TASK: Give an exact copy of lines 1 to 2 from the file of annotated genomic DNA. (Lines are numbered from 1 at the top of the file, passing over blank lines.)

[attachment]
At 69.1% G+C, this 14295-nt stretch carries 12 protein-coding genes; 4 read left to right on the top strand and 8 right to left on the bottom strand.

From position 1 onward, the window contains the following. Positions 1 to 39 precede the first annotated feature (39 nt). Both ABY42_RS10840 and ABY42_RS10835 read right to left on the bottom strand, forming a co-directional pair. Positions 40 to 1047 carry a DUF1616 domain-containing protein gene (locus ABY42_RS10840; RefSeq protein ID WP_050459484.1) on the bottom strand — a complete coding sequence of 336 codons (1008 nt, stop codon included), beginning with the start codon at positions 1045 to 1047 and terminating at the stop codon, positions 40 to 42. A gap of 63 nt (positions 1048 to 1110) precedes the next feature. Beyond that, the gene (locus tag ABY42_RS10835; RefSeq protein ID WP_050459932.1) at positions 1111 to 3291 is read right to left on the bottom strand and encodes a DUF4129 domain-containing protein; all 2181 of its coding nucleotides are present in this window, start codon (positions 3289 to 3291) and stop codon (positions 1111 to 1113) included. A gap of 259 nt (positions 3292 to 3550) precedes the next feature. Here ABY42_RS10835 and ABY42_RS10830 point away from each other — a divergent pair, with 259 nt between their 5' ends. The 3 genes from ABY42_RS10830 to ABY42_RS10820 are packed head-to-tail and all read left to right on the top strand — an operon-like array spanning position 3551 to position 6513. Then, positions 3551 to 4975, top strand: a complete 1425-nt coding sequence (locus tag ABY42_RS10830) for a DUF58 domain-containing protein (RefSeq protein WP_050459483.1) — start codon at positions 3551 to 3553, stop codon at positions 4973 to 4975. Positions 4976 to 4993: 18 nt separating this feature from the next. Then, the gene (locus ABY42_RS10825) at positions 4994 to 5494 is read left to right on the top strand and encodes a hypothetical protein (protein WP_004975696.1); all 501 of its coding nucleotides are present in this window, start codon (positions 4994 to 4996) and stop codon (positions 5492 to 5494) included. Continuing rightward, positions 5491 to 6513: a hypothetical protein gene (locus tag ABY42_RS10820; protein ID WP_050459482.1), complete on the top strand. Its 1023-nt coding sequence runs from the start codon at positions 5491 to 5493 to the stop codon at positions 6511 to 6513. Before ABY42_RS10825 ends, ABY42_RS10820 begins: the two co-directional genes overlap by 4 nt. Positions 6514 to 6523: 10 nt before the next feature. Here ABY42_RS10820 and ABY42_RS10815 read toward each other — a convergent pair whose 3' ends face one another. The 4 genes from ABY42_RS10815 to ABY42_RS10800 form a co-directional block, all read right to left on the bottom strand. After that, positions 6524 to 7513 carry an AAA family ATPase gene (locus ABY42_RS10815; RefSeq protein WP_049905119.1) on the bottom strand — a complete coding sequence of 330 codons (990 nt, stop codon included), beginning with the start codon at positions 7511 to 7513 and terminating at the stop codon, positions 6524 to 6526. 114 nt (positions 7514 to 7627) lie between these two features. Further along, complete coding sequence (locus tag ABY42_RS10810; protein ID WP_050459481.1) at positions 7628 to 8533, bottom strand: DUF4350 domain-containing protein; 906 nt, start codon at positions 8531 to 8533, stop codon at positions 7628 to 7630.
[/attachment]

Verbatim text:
At 69.1% G+C, this 14295-nt stretch carries 12 protein-coding genes; 4 read left to right on the top strand and 8 right to left on the bottom strand.

From position 1 onward, the window contains the following. Positions 1 to 39 precede the first annotated feature (39 nt). Both ABY42_RS10840 and ABY42_RS10835 read right to left on the bottom strand, forming a co-directional pair. Positions 40 to 1047 carry a DUF1616 domain-containing protein gene (locus ABY42_RS10840; RefSeq protein ID WP_050459484.1) on the bottom strand — a complete coding sequence of 336 codons (1008 nt, stop codon included), beginning with the start codon at positions 1045 to 1047 and terminating at the stop codon, positions 40 to 42. A gap of 63 nt (positions 1048 to 1110) precedes the next feature. Beyond that, the gene (locus tag ABY42_RS10835; RefSeq protein ID WP_050459932.1) at positions 1111 to 3291 is read right to left on the bottom strand and encodes a DUF4129 domain-containing protein; all 2181 of its coding nucleotides are present in this window, start codon (positions 3289 to 3291) and stop codon (positions 1111 to 1113) included. A gap of 259 nt (positions 3292 to 3550) precedes the next feature. Here ABY42_RS10835 and ABY42_RS10830 point away from each other — a divergent pair, with 259 nt between their 5' ends. The 3 genes from ABY42_RS10830 to ABY42_RS10820 are packed head-to-tail and all read left to right on the top strand — an operon-like array spanning position 3551 to position 6513. Then, positions 3551 to 4975, top strand: a complete 1425-nt coding sequence (locus tag ABY42_RS10830) for a DUF58 domain-containing protein (RefSeq protein WP_050459483.1) — start codon at positions 3551 to 3553, stop codon at positions 4973 to 4975. Positions 4976 to 4993: 18 nt separating this feature from the next. Then, the gene (locus ABY42_RS10825) at positions 4994 to 5494 is read left to right on the top strand and encodes a hypothetical protein (protein WP_004975696.1); all 501 of its coding nucleotides are present in this window, start codon (positions 4994 to 4996) and stop codon (positions 5492 to 5494) included. Continuing rightward, positions 5491 to 6513: a hypothetical protein gene (locus tag ABY42_RS10820; protein ID WP_050459482.1), complete on the top strand. Its 1023-nt coding sequence runs from the start codon at positions 5491 to 5493 to the stop codon at positions 6511 to 6513. Before ABY42_RS10825 ends, ABY42_RS10820 begins: the two co-directional genes overlap by 4 nt. Positions 6514 to 6523: 10 nt before the next feature. Here ABY42_RS10820 and ABY42_RS10815 read toward each other — a convergent pair whose 3' ends face one another. The 4 genes from ABY42_RS10815 to ABY42_RS10800 form a co-directional block, all read right to left on the bottom strand. After that, positions 6524 to 7513 carry an AAA family ATPase gene (locus ABY42_RS10815; RefSeq protein WP_049905119.1) on the bottom strand — a complete coding sequence of 330 codons (990 nt, stop codon included), beginning with the start codon at positions 7511 to 7513 and terminating at the stop codon, positions 6524 to 6526. 114 nt (positions 7514 to 7627) lie between these two features. Further along, complete coding sequence (locus tag ABY42_RS10810; protein ID WP_050459481.1) at positions 7628 to 8533, bottom strand: DUF4350 domain-containing protein; 906 nt, start codon at positions 8531 to 8533, stop codon at positions 7628 to 7630.